73,000 bullets, 72 grenades stolen from Golan Heights army base in latest theft
Suspects involved in burglary at Tznobar military site arrested, as Military Police, Shin Bet probe matter; last month, 30,000 rounds were stolen from base in south
Emanuel (Mannie) Fabian is The Times of Israel's military correspondent.
The Israel Defense Forces on Saturday said it was probing a massive burglary from a military base in the Golan Heights after a preliminary investigation found that over 70,000 rounds of ammunition had been stolen from the site.
In a statement, the IDF confirmed the overnight theft at the Tznobar base near the Israeli town of Katzrin, saying the Military Police were probing the matter.
According to an initial probe of the burglary, 73,000 5.56-millimeter bullets, the kind used in the IDF’s most commonly deployed assault rifles, were missing, along with 72 grenades that are designed to be launched from an M-203 grenade launcher, mounted under the barrel of an assault rifle.
The Shin Bet security agency was also involved in the investigation, and several suspects from the Arab town of Tuba-Zangariyye were detained by police.
According to the probe, police had notified the military of a gang of thieves from Tuba-Zangariyye in the area on Friday night. It was not clear if the burglary had already occurred by the time the Tznobar base was aware of the thieves in the area.
The IDF was also probing if soldiers from the base assisted in the burglary. Further details were barred from publication.
The chief of the IDF’s Northern Command, Maj. Gen Ori Gordin, appointed the commander of the 4th Brigade, Col. Miki Sharvit, to head a “panel of experts” that would investigate the matter.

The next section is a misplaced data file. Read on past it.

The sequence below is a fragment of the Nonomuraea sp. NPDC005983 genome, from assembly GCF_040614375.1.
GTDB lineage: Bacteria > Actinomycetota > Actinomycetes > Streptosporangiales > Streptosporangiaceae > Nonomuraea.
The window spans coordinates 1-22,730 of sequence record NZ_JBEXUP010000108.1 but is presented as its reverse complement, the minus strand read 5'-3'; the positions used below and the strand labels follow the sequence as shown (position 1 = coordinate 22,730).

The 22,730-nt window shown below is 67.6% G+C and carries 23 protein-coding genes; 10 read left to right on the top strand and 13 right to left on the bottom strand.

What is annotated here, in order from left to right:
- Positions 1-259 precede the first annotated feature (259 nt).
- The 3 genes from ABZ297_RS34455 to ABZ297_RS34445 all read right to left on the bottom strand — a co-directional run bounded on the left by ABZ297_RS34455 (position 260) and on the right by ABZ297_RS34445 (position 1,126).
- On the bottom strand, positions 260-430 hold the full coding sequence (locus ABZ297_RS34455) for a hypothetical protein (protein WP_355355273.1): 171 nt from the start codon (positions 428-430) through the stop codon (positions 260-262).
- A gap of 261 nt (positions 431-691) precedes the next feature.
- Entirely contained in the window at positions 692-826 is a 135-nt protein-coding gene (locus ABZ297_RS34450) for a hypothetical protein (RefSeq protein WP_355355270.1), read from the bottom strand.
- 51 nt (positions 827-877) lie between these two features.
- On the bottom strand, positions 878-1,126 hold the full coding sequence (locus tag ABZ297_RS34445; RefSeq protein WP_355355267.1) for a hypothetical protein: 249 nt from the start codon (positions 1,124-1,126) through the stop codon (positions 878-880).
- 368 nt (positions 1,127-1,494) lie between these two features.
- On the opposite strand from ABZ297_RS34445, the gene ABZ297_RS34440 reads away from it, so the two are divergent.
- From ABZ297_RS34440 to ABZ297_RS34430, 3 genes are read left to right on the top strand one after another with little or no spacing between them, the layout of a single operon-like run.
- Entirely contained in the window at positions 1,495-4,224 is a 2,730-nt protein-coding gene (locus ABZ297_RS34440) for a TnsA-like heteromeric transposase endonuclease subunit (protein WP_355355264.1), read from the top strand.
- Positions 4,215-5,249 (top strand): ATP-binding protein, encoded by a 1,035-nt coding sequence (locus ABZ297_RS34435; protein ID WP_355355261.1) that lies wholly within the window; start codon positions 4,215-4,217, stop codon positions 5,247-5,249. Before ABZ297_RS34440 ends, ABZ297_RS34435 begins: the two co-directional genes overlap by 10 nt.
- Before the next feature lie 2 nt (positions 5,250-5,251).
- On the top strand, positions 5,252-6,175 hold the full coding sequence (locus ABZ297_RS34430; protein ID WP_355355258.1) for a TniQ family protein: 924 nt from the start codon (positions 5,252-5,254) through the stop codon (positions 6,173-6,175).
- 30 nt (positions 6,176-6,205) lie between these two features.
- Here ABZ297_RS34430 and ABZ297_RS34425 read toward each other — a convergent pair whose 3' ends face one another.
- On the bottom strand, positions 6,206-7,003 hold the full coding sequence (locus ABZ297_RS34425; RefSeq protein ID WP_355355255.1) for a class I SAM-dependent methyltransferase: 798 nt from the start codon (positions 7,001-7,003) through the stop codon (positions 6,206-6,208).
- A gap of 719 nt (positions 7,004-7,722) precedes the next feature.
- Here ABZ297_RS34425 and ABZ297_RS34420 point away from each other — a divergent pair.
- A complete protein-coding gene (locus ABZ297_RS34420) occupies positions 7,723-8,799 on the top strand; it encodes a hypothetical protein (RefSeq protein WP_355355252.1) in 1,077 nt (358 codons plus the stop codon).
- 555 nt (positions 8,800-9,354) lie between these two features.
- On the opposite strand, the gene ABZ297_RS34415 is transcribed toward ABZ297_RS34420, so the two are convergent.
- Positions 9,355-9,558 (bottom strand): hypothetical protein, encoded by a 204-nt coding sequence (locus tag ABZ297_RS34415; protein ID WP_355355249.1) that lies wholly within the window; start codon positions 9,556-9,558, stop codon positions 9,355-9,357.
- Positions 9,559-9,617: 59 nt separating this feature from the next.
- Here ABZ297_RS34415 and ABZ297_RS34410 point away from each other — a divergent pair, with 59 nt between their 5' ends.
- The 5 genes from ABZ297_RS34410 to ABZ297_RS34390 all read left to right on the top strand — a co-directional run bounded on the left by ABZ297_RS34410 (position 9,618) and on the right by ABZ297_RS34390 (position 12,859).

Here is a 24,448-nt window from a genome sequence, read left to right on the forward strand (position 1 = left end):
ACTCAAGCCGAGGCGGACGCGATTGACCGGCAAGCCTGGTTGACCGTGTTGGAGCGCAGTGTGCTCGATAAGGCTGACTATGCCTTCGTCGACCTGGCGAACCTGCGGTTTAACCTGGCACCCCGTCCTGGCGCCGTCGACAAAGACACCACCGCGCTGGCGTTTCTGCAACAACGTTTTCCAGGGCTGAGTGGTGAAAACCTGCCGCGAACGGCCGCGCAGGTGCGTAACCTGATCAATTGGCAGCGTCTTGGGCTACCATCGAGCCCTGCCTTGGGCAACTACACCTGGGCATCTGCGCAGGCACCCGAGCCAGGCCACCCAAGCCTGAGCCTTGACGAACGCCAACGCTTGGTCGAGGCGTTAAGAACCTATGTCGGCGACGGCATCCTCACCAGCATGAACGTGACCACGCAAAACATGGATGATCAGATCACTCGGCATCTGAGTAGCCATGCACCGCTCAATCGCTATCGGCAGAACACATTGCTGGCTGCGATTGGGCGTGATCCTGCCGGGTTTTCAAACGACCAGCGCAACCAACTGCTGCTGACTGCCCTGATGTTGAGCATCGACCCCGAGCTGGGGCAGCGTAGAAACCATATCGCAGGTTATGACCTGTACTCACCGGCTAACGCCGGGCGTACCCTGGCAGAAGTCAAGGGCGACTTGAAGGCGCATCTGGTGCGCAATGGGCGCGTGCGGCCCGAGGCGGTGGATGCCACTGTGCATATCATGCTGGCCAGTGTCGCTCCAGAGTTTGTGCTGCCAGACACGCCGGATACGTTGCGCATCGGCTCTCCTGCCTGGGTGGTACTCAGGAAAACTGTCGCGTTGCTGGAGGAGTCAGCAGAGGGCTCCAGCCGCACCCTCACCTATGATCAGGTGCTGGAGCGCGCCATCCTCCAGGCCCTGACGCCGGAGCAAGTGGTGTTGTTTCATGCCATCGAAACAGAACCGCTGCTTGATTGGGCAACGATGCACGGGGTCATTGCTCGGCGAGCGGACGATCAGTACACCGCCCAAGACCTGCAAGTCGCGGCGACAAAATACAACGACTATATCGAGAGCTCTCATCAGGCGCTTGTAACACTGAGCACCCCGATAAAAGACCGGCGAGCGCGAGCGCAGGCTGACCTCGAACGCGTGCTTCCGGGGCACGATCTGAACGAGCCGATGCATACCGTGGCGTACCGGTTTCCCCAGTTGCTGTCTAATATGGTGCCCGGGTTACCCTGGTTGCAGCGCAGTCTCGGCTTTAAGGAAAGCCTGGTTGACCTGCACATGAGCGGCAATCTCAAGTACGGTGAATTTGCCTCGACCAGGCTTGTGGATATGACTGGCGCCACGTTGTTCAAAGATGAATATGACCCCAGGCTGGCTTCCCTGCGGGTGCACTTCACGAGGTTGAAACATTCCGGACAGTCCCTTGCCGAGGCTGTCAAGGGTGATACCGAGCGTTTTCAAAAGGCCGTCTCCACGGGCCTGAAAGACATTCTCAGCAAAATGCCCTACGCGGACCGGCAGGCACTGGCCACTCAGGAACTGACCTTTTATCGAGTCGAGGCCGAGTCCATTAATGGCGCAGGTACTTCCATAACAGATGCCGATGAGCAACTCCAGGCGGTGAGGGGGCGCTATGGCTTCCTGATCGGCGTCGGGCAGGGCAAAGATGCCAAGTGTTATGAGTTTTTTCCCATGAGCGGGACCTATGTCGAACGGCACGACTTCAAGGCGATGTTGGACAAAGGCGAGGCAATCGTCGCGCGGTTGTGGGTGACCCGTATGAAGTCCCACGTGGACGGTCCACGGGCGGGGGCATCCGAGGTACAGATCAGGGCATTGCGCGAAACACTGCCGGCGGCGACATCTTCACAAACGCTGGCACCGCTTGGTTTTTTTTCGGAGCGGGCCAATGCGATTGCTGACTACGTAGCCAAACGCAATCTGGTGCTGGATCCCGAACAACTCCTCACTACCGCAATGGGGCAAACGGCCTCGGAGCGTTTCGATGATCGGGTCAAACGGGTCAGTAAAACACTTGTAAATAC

The findings of the investigation are to be presented to Gordin within a month, the IDF said.
For years, the military has struggled with thefts from its bases, both by soldiers — who have stolen everything from bullets and missiles to army jeeps — and by criminal gangs.
Saturday’s burglary came less than a month after some 30,000 bullets were stolen from a base in southern Israel.
In response to that theft, a military spokesperson said the IDF was working to reduce thefts from bases by improving infrastructure and security.
Security officials fear that stolen ammunition could be used in terror attacks. In March, almost a thousand stolen IDF bullets were found on Islamic State-inspired gunmen who killed two border police officers in a terror attack in Hadera.
Thousands of stolen army bullets have also been seized at checkpoints heading from Israel into the West Bank in recent months.